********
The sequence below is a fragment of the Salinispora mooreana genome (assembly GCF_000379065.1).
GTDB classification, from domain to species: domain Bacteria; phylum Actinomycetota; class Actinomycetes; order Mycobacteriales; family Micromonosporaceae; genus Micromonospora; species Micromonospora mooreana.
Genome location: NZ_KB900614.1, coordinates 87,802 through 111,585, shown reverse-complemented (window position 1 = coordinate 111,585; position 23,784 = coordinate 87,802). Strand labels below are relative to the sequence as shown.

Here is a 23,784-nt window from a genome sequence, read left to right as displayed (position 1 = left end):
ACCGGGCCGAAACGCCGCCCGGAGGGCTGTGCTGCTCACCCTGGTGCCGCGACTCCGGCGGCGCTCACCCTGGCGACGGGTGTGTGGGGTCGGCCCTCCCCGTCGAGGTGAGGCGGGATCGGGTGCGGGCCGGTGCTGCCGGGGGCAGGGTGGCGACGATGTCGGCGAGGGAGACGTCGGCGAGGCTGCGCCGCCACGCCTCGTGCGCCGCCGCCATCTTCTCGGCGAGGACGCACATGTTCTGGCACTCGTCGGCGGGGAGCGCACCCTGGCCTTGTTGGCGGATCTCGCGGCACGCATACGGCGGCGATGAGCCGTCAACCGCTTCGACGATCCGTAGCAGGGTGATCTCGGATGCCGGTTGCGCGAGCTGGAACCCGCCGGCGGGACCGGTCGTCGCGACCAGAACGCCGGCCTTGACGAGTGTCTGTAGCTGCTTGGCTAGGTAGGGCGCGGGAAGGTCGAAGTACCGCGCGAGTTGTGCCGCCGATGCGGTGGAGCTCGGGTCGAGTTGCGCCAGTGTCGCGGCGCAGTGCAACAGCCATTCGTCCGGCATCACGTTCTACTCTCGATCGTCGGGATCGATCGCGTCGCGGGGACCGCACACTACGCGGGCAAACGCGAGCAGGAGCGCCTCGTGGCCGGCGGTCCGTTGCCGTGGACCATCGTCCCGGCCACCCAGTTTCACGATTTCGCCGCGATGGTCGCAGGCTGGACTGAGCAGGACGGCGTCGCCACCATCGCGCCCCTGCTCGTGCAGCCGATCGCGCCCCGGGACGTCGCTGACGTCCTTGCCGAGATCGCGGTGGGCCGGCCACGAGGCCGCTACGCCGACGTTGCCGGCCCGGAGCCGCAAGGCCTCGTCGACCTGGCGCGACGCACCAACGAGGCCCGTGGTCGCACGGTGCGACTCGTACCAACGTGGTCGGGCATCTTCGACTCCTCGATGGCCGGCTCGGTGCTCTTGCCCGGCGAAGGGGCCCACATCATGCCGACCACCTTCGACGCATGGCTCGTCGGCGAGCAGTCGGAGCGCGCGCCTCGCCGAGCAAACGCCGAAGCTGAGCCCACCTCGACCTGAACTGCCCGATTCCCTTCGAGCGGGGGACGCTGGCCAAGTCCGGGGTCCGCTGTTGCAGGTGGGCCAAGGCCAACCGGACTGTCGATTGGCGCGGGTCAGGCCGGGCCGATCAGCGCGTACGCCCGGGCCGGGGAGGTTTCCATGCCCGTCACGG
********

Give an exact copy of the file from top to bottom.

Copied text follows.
The sequence below is a fragment of the Salinispora mooreana genome (assembly GCF_000379065.1).
GTDB classification, from domain to species: domain Bacteria; phylum Actinomycetota; class Actinomycetes; order Mycobacteriales; family Micromonosporaceae; genus Micromonospora; species Micromonospora mooreana.
Genome location: NZ_KB900614.1, coordinates 87,802 through 111,585, shown reverse-complemented (window position 1 = coordinate 111,585; position 23,784 = coordinate 87,802). Strand labels below are relative to the sequence as shown.

Here is a 23,784-nt window from a genome sequence, read left to right as displayed (position 1 = left end):
ACCGGGCCGAAACGCCGCCCGGAGGGCTGTGCTGCTCACCCTGGTGCCGCGACTCCGGCGGCGCTCACCCTGGCGACGGGTGTGTGGGGTCGGCCCTCCCCGTCGAGGTGAGGCGGGATCGGGTGCGGGCCGGTGCTGCCGGGGGCAGGGTGGCGACGATGTCGGCGAGGGAGACGTCGGCGAGGCTGCGCCGCCACGCCTCGTGCGCCGCCGCCATCTTCTCGGCGAGGACGCACATGTTCTGGCACTCGTCGGCGGGGAGCGCACCCTGGCCTTGTTGGCGGATCTCGCGGCACGCATACGGCGGCGATGAGCCGTCAACCGCTTCGACGATCCGTAGCAGGGTGATCTCGGATGCCGGTTGCGCGAGCTGGAACCCGCCGGCGGGACCGGTCGTCGCGACCAGAACGCCGGCCTTGACGAGTGTCTGTAGCTGCTTGGCTAGGTAGGGCGCGGGAAGGTCGAAGTACCGCGCGAGTTGTGCCGCCGATGCGGTGGAGCTCGGGTCGAGTTGCGCCAGTGTCGCGGCGCAGTGCAACAGCCATTCGTCCGGCATCACGTTCTACTCTCGATCGTCGGGATCGATCGCGTCGCGGGGACCGCACACTACGCGGGCAAACGCGAGCAGGAGCGCCTCGTGGCCGGCGGTCCGTTGCCGTGGACCATCGTCCCGGCCACCCAGTTTCACGATTTCGCCGCGATGGTCGCAGGCTGGACTGAGCAGGACGGCGTCGCCACCATCGCGCCCCTGCTCGTGCAGCCGATCGCGCCCCGGGACGTCGCTGACGTCCTTGCCGAGATCGCGGTGGGCCGGCCACGAGGCCGCTACGCCGACGTTGCCGGCCCGGAGCCGCAAGGCCTCGTCGACCTGGCGCGACGCACCAACGAGGCCCGTGGTCGCACGGTGCGACTCGTACCAACGTGGTCGGGCATCTTCGACTCCTCGATGGCCGGCTCGGTGCTCTTGCCCGGCGAAGGGGCCCACATCATGCCGACCACCTTCGACGCATGGCTCGTCGGCGAGCAGTCGGAGCGCGCGCCTCGCCGAGCAAACGCCGAAGCTGAGCCCACCTCGACCTGAACTGCCCGATTCCCTTCGAGCGGGGGACGCTGGCCAAGTCCGGGGTCCGCTGTTGCAGGTGGGCCAAGGCCAACCGGACTGTCGATTGGCGCGGGTCAGGCCGGGCCGATCAGCGCGTACGCCCGGGCCGGGGAGGTTTCCATGCCCGTCACGG